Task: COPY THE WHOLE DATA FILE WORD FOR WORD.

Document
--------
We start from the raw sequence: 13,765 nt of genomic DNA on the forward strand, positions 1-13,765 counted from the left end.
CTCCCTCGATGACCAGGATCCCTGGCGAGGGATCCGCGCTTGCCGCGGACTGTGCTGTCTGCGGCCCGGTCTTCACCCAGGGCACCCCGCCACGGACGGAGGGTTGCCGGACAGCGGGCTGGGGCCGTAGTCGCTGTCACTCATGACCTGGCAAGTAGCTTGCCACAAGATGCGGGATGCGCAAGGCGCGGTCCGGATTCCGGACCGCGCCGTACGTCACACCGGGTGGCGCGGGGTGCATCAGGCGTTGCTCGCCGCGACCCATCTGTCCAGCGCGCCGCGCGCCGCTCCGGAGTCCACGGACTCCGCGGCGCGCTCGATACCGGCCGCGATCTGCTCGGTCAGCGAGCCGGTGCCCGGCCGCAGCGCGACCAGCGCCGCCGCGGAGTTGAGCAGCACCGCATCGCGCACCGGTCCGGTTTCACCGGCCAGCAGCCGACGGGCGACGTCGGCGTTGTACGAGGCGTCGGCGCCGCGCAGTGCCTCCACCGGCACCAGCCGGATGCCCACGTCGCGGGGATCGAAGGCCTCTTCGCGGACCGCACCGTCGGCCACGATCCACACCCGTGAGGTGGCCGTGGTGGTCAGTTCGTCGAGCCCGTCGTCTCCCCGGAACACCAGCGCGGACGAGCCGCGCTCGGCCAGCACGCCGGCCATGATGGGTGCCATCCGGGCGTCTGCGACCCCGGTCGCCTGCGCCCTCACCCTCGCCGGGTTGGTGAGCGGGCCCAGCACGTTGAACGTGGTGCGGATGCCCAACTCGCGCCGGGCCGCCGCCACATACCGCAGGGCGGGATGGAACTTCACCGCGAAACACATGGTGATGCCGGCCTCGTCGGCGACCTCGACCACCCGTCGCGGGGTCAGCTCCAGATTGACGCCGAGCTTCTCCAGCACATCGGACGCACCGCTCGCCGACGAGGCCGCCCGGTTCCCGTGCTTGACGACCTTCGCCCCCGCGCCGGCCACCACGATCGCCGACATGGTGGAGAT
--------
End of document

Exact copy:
We start from the raw sequence: 13,765 nt of genomic DNA on the forward strand, positions 1-13,765 counted from the left end.
CTCCCTCGATGACCAGGATCCCTGGCGAGGGATCCGCGCTTGCCGCGGACTGTGCTGTCTGCGGCCCGGTCTTCACCCAGGGCACCCCGCCACGGACGGAGGGTTGCCGGACAGCGGGCTGGGGCCGTAGTCGCTGTCACTCATGACCTGGCAAGTAGCTTGCCACAAGATGCGGGATGCGCAAGGCGCGGTCCGGATTCCGGACCGCGCCGTACGTCACACCGGGTGGCGCGGGGTGCATCAGGCGTTGCTCGCCGCGACCCATCTGTCCAGCGCGCCGCGCGCCGCTCCGGAGTCCACGGACTCCGCGGCGCGCTCGATACCGGCCGCGATCTGCTCGGTCAGCGAGCCGGTGCCCGGCCGCAGCGCGACCAGCGCCGCCGCGGAGTTGAGCAGCACCGCATCGCGCACCGGTCCGGTTTCACCGGCCAGCAGCCGACGGGCGACGTCGGCGTTGTACGAGGCGTCGGCGCCGCGCAGTGCCTCCACCGGCACCAGCCGGATGCCCACGTCGCGGGGATCGAAGGCCTCTTCGCGGACCGCACCGTCGGCCACGATCCACACCCGTGAGGTGGCCGTGGTGGTCAGTTCGTCGAGCCCGTCGTCTCCCCGGAACACCAGCGCGGACGAGCCGCGCTCGGCCAGCACGCCGGCCATGATGGGTGCCATCCGGGCGTCTGCGACCCCGGTCGCCTGCGCCCTCACCCTCGCCGGGTTGGTGAGCGGGCCCAGCACGTTGAACGTGGTGCGGATGCCCAACTCGCGCCGGGCCGCCGCCACATACCGCAGGGCGGGATGGAACTTCACCGCGAAACACATGGTGATGCCGGCCTCGTCGGCGACCTCGACCACCCGTCGCGGGGTCAGCTCCAGATTGACGCCGAGCTTCTCCAGCACATCGGACGCACCGCTCGCCGACGAGGCCGCCCGGTTCCCGTGCTTGACGACCTTCGCCCCCGCGCCGGCCACCACGATCGCCGACATGGTGGAGAT